No Pain, No Gain: Part II

I’ve learned to take a mild Facebook hiatus from about January 1st until just about February 15th every year.

That’s because everyone’s New Years Resolution seems to involve fitness and they are all eager to share their chosen method of extreme weight loss.

I know better.  I always feel that making exercise an official “resolution” sets me up for failure every time.

Cynic that I am at times, I also admit that I just wait for the Facebook exercise updates to disappear after a few weeks and then we all return to a normal and pleasantly non-guilt-inducing state of indolence and inactivity.

If you’re a Facebook user, you likely know exactly what I mean.  It begins on the very first day of the year:

“I hit the gym at 6 a.m. today!”

“I ran 3 miles in the rain, uphill, did my Zumba class and swam 15 laps today. Spin class tonight”

“I’m training for the around-the-world marathon and made it to Switzerland in record time today.”

Okay, that last one was a bit of a stretch.  Still, you’ve probably read updates just like that.  Or, perhaps you’ve written them yourself.

Over time, all but the most ardent of exercise-lovers cease to post how many miles they ran that day or how many hours they spent at the gym or how much sleep they missed out on in order to run twelve miles.

Lesson Two: Transformation Takes Time

For most of us, lack of instant results sabotages our best health intentions.  As I wrote in No Pain, No Gain: Part I, we must remember that no one begins as an expert or starts perfectly.  No one achieves perfection at the moment of salvation or within a week of starting Bible study.

And yet, somehow we expect this of ourselves.  We step on the scale after a few days of exercising, blink our eyes in disappointment that we haven’t lost 50 pounds and dropped two dress sizes, and pack it all in.  Clearly, exercising to the point of not being able to walk isn’t working.

Then again, maybe you do drop off 5 pounds a day for a short time.  And then you plateau.  And the results don’t come as easily any more.  And you don’t think you’re making progress.

And you quit.

In our faith-walks, also, God is engaged in a life-long work of transforming us into His Son.  Sometimes we expect one week of consistent quiet times, one month of ministry, one Bible study session, or one afternoon of prayer to serve as the Bippity Boppity Boo of a fairy godmother, magically transforming us into princesses fit for a heavenly ball.

But there’s beauty in the imperfections that Christ perfects day by day.  There’s power in sharing our growth and progress with one another, in being vulnerable, open, and transparent about the mistakes we make and the God whose grace covers over them.

Lisa Harper wrote in Stumbling Into Grace:

“The older I get, the more convinced I am that admittedly flawed sinners are the most credible witnesses of Jesus, because people with scars can’t fake moral perfection.  It’s glaringly apparent we can’t save ourselves. . . .We prove how miraculous and restorative the love of God really is. . . . Please don’t listen to the enemy when he tries to convince you it’s time to wave a white flag.  To cry uncle.  To stop believing and talking about how good God is simply because you’ve made some bad mistakes.  Stand back up and keep walking in faith.  It’s okay if you’re a little wobbly”  (p. 189).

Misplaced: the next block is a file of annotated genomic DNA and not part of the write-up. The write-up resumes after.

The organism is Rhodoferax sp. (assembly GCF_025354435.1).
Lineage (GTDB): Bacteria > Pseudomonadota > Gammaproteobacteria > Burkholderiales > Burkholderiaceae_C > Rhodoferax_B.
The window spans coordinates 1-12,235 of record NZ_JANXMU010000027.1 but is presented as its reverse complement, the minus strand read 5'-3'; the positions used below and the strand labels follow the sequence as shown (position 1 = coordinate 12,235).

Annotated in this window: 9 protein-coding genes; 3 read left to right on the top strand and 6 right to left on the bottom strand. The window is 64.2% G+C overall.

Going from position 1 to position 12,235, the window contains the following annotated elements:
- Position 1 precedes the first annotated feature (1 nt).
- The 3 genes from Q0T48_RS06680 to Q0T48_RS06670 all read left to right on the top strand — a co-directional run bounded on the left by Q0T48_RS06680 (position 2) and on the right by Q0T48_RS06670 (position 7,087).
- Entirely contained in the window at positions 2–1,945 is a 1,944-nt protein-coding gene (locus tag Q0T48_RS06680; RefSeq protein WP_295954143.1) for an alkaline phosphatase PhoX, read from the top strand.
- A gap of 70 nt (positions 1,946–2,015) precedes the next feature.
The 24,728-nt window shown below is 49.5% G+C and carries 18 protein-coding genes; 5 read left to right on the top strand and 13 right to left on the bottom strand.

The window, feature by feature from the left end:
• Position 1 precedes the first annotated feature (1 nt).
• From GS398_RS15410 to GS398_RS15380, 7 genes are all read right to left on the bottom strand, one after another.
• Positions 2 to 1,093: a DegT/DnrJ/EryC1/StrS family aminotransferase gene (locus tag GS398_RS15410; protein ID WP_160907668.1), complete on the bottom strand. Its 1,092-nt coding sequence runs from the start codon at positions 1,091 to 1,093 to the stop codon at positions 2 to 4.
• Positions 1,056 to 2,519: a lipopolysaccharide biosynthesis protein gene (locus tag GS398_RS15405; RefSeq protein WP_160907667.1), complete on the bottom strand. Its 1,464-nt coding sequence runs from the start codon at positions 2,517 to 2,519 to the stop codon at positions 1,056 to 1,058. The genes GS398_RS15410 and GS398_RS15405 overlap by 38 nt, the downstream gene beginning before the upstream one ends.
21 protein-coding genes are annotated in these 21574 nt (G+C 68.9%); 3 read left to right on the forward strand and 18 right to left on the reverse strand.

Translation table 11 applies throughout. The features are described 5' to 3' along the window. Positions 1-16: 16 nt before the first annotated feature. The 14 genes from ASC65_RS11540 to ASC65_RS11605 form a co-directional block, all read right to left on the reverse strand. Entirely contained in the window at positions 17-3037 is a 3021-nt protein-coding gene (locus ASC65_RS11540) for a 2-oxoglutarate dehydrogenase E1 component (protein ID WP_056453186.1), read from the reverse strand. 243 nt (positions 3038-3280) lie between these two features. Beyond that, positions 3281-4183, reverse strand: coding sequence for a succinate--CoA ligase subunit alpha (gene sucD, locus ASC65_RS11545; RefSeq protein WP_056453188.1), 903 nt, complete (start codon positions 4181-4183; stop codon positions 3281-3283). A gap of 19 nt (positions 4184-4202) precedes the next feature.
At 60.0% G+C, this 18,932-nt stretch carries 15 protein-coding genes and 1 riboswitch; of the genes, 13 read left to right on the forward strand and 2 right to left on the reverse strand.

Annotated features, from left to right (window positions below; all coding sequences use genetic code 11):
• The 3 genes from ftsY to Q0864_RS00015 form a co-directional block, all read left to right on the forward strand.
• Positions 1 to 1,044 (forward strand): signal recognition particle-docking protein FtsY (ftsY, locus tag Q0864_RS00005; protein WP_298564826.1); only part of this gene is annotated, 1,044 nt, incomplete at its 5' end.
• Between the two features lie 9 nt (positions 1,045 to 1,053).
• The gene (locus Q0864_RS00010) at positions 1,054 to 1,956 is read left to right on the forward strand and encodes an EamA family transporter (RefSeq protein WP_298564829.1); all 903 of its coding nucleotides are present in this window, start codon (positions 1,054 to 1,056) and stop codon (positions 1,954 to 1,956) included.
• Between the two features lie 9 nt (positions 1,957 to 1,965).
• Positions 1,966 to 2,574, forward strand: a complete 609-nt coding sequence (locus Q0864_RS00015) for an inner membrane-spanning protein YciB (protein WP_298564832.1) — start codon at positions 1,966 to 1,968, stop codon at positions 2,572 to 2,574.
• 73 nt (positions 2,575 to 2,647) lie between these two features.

In Matthew 5:48, Jesus gave His perspective on how perfect we need to be: “Be perfect, therefore, as your heavenly Father is perfect” (NIV).

Wow!  That’s daunting.  Overwhelming.  Discouraging even.

Yet, Stephen Arterburn wrote that the Greek word for perfect is teleos, which means, “the goal, the consummation, the final purpose toward which we are moving.”  It “carries the sense of ‘complete,’ ‘mature,’ or ‘being at the proper stage at the proper time.”  He says:

What matters to God is the journey, not just the arrival at the goal. God’s concern is not that we’ve arrived but that we continue to face and travel in the right direction.  For his grace both empowers our obedience and forgives our failures.

Jesus gave us freedom to be less than perfect, but still asked us to be involved in the perfecting process. Be on the path to maturity, He said.  Be at the right stage of development; don’t lag behind by becoming a spiritual couch potato.

Paul said it this way: “train yourself to be godly.  For physical training is of some value, but godliness has value for all things, holding promise for both the present life and the life to come …Be diligent in these matters; give yourself wholly to them, so that everyone may see your progress” (1 Timothy 4:7b-8, 15, NIV). 

We are called to diligence and intense training in godliness, giving ourselves wholly over to maturing in Christ “so that everyone may see our progress.”

The point of our piecemeal progress and stumbling path to grace isn’t to show off our new look.  It’s to give glory to God.  It’s our testimony to others.  They look at us and marvel at the work God has done us and they seek God’s powerful involvement in their own lives as a result.  They want what we have.

We become the slim and toned chick on the exercise video who people want to look like.  They’ve seen the before and after pictures and think, “If God can do this in her life, think what He can do in mine!”

So, they’re willing to engage in some spiritual muscle-building, willing to walk around sore and stiff for a while, willing to skip out on what’s easy in order to do what’s hard—because they want God to transform them just as He transformed us.

Heather King is a wife, mom, Bible Study teacher, writer for and worship leader.  Most importantly, she is a Christ follower with a desire to help others apply the Bible to everyday life with all its mess, noise, and busyness.  To read more devotionals by Heather King, click here.

Copyright © 2011 Heather King

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